Sunday, 23 March 2014

Bluebeltitis

‘Training doesn’t get easier - You get Tougher’.
One reason why some people become derailed along the way in their Martial Arts training is due to a condition known as ‘Blue-belt-itis’. This condition was first explained to me by my former training partner Simon Hayes who is probably the only person to be a multiple black belt in BJJ, Judo & Tae-kwon-do and also an Oscar winner.
This occurs when the student reaches a fairly significant milestone in their martial arts training, for example they achieve their Blue Belt in BJJ or compete in their first amateur fight or they win their first gold medal. What happens next? Suddenly they find lots of excuses not to turn up to training. Lots of injuries that they had previously been training around suddenly show up & make it impossible for them to turn up to class.
Why does this happen? Why do some people go to all this effort & then waste it? Wouldn’t it make more sense to continue with your hard work and keep improving & building on the progress that you’ve already made rather than cutting down on your training or dropping off & pretty much throwing it all away?
Previously my training partners & i believed that the cause of Blue-Belt-Itis was that the newly awarded Blue Belt was now under pressure & had a target on his back. All of his training partners who were still white belts would now be gunning for him trying their hardest to tap him out in every session. The pressure would be too much and rather than coming in to face this pressure on a nightly basis the newly promoted blue belt would suddenly get bogged down with work even though they had somehow managed to make it in to training every day for the last six months leading up to the promotion.
I’m not sure if this idea of pressure from your training partners really explains it all though. I think the big reason is that the student pushed really hard to get to the point where they did their best performance but they just aren’t prepared to keep making anything close to that same effort day in & day out to keep improving or maintain their level.
The truth is that no matter how difficult something is it is always possible to get through it if you just need to do it for a short time. This is the reason why some people can get good results with short term drastic diets but as soon as they stop the diet they go back to a worse position than they were before. Martial Arts isn’t a short term solution like a fad diet, its a long term solution where you are continually trying to make small improvements.
For this reason I always like this quote but not sure where i heard it from. ‘It’s not about who’s best, it’s about who’s left’ Anyone can come in and train hard & rough up their training partners for a few weeks, a few months or even a year. Try to keep doing it consistently for five or ten or twenty years. Its this kind of discipline that makes Martial Arts different from other sports.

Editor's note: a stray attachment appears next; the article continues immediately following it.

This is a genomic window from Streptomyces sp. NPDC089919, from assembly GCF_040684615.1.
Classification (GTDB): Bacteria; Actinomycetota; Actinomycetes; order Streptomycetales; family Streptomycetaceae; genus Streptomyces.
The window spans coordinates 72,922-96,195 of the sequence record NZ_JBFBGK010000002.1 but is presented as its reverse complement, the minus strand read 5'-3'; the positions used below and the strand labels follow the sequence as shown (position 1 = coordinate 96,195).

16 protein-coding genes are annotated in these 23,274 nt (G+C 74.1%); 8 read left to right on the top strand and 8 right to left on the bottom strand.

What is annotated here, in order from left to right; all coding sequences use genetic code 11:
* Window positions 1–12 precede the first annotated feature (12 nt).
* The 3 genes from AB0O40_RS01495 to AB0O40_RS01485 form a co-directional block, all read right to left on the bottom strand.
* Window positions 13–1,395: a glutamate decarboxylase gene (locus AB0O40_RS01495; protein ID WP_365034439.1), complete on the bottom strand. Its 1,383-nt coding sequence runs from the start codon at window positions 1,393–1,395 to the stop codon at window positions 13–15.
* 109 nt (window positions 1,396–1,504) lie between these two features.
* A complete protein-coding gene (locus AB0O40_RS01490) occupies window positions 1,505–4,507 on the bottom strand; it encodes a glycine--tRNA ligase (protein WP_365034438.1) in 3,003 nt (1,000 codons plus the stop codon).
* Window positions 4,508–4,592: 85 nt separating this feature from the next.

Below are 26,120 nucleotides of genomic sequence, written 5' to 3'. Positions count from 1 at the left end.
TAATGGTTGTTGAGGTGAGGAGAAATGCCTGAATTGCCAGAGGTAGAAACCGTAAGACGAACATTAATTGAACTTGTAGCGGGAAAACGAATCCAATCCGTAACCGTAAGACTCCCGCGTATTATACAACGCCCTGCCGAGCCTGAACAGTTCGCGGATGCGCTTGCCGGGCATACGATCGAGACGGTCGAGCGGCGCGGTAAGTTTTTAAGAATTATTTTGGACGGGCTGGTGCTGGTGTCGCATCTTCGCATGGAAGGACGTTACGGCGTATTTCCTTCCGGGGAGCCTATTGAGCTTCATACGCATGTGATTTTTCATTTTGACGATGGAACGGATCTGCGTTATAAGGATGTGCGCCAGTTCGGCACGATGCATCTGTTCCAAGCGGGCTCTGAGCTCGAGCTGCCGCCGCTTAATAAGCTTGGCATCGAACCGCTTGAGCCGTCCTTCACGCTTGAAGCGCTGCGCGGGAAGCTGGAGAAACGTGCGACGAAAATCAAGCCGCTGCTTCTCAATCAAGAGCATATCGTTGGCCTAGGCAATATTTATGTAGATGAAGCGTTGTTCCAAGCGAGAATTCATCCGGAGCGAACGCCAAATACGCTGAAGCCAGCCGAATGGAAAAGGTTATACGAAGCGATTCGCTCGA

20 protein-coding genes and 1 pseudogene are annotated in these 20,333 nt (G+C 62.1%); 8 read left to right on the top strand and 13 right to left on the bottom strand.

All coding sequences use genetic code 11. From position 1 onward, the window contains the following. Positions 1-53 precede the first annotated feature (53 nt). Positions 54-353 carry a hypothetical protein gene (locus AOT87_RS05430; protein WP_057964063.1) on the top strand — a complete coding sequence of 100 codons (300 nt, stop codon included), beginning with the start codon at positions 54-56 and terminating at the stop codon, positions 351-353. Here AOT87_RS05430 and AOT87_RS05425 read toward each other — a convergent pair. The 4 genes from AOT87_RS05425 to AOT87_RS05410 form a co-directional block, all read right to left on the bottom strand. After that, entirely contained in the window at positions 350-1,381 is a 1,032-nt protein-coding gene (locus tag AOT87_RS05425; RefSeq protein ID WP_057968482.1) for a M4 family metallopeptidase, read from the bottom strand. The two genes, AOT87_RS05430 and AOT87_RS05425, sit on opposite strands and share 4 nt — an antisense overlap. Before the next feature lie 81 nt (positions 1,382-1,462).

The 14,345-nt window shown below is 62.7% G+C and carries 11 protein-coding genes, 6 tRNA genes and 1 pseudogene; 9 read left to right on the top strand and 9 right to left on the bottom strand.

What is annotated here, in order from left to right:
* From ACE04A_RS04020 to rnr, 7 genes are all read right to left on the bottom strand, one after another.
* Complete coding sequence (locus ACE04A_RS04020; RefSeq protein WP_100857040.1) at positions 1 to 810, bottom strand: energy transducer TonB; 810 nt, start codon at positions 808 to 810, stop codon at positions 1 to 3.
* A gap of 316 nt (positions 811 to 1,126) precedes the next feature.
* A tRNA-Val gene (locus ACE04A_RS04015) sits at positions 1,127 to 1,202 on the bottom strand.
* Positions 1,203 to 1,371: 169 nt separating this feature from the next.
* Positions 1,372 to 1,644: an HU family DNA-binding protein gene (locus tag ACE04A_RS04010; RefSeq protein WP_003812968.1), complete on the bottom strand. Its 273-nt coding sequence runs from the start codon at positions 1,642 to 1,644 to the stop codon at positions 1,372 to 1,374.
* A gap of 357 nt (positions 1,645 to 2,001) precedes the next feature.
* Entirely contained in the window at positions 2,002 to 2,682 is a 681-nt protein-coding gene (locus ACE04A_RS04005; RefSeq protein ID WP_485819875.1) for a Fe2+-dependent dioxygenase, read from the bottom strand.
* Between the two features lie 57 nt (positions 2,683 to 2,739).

Its also possible that the student has reached his goal but has then forgotten about the reasons that motivated him to get there in the first place. Maybe they were doing it all for the wrong reasons anyway. But whatever the motivation was that got them started its more important to focus on all the benefits that they gained from training on the way to achieving their goal (for example, fitness, confidence, weight loss), are they really prepared to throw away all these benefits & the progress they’ve made & go back to how they were before?
To get over all these problems I think its important to look as Martial Arts training as a long term part of your life rather than something that you just do for a short time and then forget about. Receiving a belt in BJJ or any other martial art is just an indication of what level you were at on that day but you need to look at it as a level that you need to maintain & improve upon rather than seeing it as a final destination.



Monday, 17 March 2014

Success in your Martial Arts Training

Why do some people succeed with their Martial Arts training while others never get anywhere?

Over the years of running our gym I’ve seen lots of different students coming through the doors. Many have gone on to be really skilled & some have been successful as competitors & fighters. Others have turned up trained regularly at first then dropped off after a while and are really no better at martial arts afterwards than they were before they started training.
What are the qualities that make the successful competitors improve so much while the other guys don’t get anywhere? Are they turning up for secret invite only training sessions? Are they taking some kind of new supplements that make them better than everyone else? Are they just genetic freaks who are physically gifted with superhuman strength, speed & ability to learn & use martial arts techniques?